Tormented was Bert I. Gordons first venture into supernatural horror after the 1950s giant bug and person cycle began to dry up. The ghost story was, hard to believe, a relatively new concept in American cinema at the time, not having much in the way of a history. (Up until The Uninvited (1944), most American ghost stories were of the Old Dark House variety that always revealed what happened to be of mundane origins). Bert I. Gordons handling consists of crudely atmospheric pop-up effects Richard Carlson hearing gulls squawking his name; footprints appearing alongside his in the sand; the record made by Vi that keeps reappearing on the turntable after he takes it off and throws it away; he thinking he finds a body in the surf, which turns out to be a shape formed by seaweed; he throwing out what he thinks is Juli Redings talking head but it turning out to be a bowl of flowers. This reaches a rather funny point during the wedding scene where the doors of the church burst open, the flowers start wilting and the ministers Bible turns from the Wedding Ceremony to the Burial of the Dead. Bert I. Gordons direction is static and unimaginative throughout most of this it is important to note that Tormented exists on the level of crude pop-up effects rather than the generation of any atmosphere. Gordon does manage to create one reasonable scene young Susan Gordon (Gordons own nine year-old daughter) asks to see Richard Carlsons wedding ring, he puts it on her finger, only for her to insist that she doesnt have it a moment later and for Carlson to see that he has placed the ring on a phantom hand, which keeps trying to crawl out as he tries to prevent Susan from going underneath the piano to look for the ring.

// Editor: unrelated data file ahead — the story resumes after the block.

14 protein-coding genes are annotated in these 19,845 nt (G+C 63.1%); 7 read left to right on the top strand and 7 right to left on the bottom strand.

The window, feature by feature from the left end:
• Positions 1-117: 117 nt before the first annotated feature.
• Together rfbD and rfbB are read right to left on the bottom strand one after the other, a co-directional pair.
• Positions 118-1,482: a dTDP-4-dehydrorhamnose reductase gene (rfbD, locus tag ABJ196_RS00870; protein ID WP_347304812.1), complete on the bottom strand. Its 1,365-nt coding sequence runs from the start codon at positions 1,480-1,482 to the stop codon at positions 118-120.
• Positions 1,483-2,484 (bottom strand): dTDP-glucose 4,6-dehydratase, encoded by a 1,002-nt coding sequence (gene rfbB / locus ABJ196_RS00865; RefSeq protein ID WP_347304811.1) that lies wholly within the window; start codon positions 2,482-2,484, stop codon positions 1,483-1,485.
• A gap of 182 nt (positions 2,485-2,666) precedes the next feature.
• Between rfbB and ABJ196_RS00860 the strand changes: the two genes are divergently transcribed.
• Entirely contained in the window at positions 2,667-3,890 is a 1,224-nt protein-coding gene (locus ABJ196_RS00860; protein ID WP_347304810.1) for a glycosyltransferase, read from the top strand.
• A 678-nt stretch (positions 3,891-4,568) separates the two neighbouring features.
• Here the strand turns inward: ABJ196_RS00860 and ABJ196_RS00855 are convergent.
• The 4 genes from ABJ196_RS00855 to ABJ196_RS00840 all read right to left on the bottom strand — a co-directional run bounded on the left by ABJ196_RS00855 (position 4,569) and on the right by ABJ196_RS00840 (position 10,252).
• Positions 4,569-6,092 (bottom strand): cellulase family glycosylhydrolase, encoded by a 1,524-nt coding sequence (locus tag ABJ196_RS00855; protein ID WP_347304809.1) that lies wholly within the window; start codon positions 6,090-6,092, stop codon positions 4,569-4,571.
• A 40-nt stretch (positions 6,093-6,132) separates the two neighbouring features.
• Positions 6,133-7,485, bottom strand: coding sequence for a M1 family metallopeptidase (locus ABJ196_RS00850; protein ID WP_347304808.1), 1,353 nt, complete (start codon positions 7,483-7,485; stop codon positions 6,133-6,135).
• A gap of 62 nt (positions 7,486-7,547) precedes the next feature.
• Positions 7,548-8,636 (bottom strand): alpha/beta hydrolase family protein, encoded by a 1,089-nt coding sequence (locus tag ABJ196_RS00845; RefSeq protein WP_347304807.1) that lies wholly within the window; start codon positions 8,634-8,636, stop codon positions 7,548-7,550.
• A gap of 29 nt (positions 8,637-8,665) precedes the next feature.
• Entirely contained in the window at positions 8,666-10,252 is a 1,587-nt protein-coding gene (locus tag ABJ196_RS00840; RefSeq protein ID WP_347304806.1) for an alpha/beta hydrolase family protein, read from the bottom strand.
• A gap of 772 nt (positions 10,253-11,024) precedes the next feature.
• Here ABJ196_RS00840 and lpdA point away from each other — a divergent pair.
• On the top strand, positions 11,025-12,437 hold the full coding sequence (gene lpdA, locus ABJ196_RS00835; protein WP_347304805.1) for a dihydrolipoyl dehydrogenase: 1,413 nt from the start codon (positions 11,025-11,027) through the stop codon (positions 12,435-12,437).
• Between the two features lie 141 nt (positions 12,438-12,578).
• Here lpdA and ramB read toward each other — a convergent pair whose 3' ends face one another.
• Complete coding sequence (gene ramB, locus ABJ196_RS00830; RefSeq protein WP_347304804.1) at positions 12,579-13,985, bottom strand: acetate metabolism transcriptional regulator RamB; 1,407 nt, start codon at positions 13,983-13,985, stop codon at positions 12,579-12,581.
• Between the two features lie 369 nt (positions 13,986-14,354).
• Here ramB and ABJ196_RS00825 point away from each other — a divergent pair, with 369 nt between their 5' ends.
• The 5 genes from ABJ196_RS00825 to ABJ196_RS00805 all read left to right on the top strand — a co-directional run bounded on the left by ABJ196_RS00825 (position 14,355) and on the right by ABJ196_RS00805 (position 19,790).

Tormented is, when it comes down to it, a variant on an Edgar Allan Poe story like The Black Cat (1843) or The Tell-Tale Heart (1843) about a guilty murderer being supernaturally haunted by his conscience. The film arrives at a peculiarly touching ending where Richard Carlson and Juli Redings bodies are found washed up on the beach, wrapped around each other and with the missing wedding ring on her hand.
Bert I. Gordons other genre films are: King Dinosaur (1955), The Cyclops (1957), Beginning of the End (1957), The Amazing Colossal Man (1957), Attack of the Puppet People (1958), Earth vs the Spider (1958), War of the Colossal Beast (1958), the fantasy adventures The Boy and the Pirates (1960) and The Magic Sword (1962), Village of the Giants (1965), the psycho-thriller Picture Mommy Dead (1966), the occult film Necromancy (1972), The Mad Bomber (1973), The Food of the Gods (1976), Empire of the Ants (1977) and the witchcraft films The Coming/Burned at the Stake (1981) and Malediction/Satans Princess (1990), and Secrets of a Psychopath (2015).
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